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Farewell, Fred Voodoo: A Letter from Haiti Hardcover – January 8, 2013

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Product Details

  • Hardcover: 352 pages
  • Publisher: Simon & Schuster; 1st edition (January 8, 2013)
  • Language: English
  • ISBN-10: 1451643977
  • ISBN-13: 978-1451643978
  • Product Dimensions: 6.1 x 1.2 x 9 inches
  • Shipping Weight: 1.2 pounds (View shipping rates and policies)
  • Average Customer Review: 4.4 out of 5 stars  See all reviews (52 customer reviews)
  • Amazon Best Sellers Rank: #623,364 in Books (See Top 100 in Books)

Editorial Reviews

From Booklist

Zestfully candid, award-winning journalist Wilentz began her love affair with Haiti in 1986, and she has been exploring the country and its unique culture, history, and torrid relationship with the U.S. ever since. The catalyst for this ripping inquiry is what Wilentz observed during her sojourns in the wake of the horrific 2010 earthquake. Attuned to all the irony of her white outsider status even as she draws on her deep knowledge of Haiti’s strength and struggles, she picks her way through the heartbreaking ruins and wretchedly inadequate camps, listening to post-quake hip-hop in the midst of chaos, blood, and misery and taking stern measure of international do-gooders. Wilentz is fierce in her criticism of missions of self-aggrandizement rather than aid and the pornographic aspects of media coverage. Writing with brandishing intensity, wit, skepticism, and indignation, Wilentz exposes systemic corruption, attends a voodoo ceremony, considers zombies and dictators, and marvels over everyday survival. She profiles two seriously committed and effective American heroes, physician Megan Coffee and Sean Penn, while her portraits of Haitians instruct and humble us. --Donna Seaman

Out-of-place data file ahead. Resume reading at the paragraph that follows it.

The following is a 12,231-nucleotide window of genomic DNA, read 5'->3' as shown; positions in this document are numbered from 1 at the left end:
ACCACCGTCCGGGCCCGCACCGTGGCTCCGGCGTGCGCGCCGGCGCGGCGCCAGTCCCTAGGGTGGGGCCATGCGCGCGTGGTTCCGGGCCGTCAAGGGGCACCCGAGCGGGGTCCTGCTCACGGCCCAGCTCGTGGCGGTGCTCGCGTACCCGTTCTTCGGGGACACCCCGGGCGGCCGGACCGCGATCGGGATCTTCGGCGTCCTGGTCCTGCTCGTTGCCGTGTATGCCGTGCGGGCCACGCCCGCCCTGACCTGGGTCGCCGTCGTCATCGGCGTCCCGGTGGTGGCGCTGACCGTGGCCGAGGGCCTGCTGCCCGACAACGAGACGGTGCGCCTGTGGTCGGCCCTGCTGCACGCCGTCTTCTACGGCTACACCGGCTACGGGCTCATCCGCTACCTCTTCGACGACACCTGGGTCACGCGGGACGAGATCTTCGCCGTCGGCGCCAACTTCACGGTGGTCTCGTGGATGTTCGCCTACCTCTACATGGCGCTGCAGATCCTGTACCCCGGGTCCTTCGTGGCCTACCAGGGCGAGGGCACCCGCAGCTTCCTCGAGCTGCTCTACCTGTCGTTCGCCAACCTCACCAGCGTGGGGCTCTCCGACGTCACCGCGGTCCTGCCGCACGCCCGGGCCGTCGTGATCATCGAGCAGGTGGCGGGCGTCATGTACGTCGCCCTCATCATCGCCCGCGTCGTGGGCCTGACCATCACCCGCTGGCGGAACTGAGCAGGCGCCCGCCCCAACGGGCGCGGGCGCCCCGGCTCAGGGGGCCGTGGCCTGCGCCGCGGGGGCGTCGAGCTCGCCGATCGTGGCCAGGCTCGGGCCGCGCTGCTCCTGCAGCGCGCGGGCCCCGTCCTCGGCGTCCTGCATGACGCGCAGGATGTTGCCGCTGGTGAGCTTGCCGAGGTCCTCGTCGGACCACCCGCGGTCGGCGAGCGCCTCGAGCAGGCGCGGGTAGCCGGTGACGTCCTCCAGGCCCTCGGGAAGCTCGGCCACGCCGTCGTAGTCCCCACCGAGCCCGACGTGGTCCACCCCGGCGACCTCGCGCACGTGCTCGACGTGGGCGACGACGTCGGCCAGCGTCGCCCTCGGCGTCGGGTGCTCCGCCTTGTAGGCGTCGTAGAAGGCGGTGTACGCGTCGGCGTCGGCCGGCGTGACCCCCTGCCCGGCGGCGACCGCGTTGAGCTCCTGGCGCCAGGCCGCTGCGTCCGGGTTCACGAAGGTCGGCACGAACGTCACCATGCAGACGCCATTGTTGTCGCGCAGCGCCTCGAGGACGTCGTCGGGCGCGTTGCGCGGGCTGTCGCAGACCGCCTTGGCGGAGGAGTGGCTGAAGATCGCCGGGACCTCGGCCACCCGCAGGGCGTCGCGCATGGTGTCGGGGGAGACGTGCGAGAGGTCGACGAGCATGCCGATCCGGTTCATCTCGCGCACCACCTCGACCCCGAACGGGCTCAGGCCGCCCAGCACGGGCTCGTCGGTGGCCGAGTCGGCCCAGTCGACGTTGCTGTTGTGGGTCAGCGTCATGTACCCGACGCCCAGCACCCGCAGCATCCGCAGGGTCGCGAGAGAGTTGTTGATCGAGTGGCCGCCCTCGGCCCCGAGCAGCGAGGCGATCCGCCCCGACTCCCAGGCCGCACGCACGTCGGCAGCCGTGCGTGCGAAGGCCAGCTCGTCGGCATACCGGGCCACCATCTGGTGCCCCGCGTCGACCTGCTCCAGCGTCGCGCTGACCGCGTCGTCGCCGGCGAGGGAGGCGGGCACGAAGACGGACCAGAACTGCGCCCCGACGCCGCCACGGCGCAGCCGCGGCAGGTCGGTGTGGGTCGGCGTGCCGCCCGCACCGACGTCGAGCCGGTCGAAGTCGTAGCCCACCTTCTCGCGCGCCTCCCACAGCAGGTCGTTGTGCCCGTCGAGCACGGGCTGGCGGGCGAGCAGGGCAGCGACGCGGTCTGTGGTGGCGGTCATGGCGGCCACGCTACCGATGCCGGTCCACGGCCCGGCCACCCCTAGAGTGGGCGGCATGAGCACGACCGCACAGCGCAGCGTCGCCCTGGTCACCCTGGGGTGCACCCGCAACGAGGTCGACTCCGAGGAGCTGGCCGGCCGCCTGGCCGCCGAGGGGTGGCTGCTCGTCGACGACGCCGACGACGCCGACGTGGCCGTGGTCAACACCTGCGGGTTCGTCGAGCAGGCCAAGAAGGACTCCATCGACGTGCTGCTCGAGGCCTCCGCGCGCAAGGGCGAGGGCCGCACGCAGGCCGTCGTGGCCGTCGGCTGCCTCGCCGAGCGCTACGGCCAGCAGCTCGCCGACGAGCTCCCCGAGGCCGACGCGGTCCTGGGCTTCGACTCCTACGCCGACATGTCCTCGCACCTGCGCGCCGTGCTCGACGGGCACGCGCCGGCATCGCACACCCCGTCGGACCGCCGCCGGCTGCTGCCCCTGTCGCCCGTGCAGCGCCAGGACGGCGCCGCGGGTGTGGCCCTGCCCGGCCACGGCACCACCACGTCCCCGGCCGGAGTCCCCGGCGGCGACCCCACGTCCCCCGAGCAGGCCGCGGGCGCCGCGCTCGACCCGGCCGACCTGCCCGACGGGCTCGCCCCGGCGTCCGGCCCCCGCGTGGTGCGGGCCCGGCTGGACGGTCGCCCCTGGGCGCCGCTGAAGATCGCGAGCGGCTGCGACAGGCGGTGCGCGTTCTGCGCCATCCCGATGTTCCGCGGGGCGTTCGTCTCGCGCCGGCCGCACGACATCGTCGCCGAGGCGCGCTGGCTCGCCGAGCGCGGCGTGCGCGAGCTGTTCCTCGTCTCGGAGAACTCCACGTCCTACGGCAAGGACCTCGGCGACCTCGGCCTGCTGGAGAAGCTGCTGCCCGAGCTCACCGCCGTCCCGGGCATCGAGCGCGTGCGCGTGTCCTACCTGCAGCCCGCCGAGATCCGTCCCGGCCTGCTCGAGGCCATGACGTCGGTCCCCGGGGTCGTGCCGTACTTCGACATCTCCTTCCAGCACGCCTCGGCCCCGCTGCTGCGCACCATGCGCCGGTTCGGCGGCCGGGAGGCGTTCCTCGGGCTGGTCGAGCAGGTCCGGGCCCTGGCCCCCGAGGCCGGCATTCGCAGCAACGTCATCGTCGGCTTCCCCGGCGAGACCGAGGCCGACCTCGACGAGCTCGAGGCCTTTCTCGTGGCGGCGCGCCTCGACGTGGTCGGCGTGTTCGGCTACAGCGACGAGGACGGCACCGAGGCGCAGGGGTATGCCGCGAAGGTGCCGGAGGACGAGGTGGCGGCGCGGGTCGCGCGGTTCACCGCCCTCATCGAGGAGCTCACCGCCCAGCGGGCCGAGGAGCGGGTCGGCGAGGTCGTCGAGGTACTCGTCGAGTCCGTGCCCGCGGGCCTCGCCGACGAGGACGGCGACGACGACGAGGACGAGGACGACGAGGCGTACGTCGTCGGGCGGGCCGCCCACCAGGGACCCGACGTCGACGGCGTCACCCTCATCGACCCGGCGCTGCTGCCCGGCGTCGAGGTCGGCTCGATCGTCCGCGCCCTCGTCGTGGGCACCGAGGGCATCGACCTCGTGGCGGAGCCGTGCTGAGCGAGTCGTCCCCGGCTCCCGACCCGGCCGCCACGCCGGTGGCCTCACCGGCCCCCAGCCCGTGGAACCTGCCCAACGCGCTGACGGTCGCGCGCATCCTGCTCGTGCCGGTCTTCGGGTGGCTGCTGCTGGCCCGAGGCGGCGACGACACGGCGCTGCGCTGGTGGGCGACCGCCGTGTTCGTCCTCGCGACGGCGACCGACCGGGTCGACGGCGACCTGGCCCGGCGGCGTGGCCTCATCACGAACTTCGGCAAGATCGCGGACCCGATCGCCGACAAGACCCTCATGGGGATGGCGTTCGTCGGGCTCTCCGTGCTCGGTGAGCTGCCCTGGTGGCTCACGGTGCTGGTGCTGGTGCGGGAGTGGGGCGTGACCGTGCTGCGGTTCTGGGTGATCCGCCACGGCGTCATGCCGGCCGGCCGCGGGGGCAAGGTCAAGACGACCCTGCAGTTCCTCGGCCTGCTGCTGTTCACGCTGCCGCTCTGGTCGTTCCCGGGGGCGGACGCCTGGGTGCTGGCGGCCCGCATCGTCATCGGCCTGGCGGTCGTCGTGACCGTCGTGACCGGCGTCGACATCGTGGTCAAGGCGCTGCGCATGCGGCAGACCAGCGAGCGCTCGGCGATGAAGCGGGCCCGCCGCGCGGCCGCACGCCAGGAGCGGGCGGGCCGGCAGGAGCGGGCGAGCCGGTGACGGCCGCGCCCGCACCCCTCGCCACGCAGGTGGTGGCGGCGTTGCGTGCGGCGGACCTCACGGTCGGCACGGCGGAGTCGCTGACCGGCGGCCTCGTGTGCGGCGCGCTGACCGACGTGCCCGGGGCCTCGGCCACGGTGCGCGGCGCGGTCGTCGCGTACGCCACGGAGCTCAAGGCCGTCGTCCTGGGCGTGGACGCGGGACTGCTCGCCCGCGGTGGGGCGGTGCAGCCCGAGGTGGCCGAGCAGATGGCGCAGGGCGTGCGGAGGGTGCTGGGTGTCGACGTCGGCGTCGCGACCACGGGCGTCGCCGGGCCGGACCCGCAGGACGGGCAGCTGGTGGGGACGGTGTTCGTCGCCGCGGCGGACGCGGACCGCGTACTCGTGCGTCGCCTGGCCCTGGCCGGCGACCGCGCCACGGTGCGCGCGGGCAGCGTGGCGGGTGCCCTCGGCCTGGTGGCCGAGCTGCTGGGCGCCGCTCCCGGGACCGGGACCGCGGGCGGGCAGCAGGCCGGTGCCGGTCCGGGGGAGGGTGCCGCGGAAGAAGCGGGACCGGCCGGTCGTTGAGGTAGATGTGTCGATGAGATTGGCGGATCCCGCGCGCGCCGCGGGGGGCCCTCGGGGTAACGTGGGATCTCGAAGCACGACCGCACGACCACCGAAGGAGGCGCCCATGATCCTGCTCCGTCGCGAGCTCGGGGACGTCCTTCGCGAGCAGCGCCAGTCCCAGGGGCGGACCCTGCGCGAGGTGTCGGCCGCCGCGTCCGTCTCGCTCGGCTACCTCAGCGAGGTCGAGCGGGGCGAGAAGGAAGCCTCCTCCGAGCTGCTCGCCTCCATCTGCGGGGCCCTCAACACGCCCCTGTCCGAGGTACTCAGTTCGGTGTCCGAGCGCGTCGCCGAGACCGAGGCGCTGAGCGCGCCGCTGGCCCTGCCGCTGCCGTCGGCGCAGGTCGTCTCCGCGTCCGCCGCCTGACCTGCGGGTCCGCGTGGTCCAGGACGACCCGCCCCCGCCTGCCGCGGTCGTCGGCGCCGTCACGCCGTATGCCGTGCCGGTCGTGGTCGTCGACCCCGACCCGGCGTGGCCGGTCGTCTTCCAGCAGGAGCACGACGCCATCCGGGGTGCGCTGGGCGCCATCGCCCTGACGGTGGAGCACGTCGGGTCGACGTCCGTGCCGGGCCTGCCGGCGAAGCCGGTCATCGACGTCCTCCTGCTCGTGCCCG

Farewell, Fred Voodoo showcases all [Wilentz’s] formidable gifts as a reporter: her love of, and intimate familiarity with, Haiti; her sense of historical perspective; and her eye for the revealing detail. Like Joan Didion and V. S. Naipaul, she has an ability not only to provide a visceral, physical feel for a place, but also to communicate an existential sense of what it’s like to be there as a journalist with a very specific and sometimes highly subjective relationship with her subject.” (Michiko Kakutani The New York Times)

“Excellent….Wilentz matches [Joan Didion] for note-perfect prose and unflinching inquiry…. Wilentz is an artful guide…. [An] intimate, honest, bracingly unsentimental book.” (Ben Fountain, author of Billy Lynn’s Long Halftime Walk The New York Times Book Review)

“Excellent and illuminating….a love letter to—and a lament for—Haiti, a country with an already strange and tortured history that became even more tragic, interesting and convoluted in the months after the earthquake…. [Wilentz] brings to Haiti empathy and her great skills as a narrator….it's Wilentz's honesty about her own role in Haiti and that of so many other American visitors to that country that ultimately distinguishes her book most from other works that cover similar terrain.” (Los Angeles Times)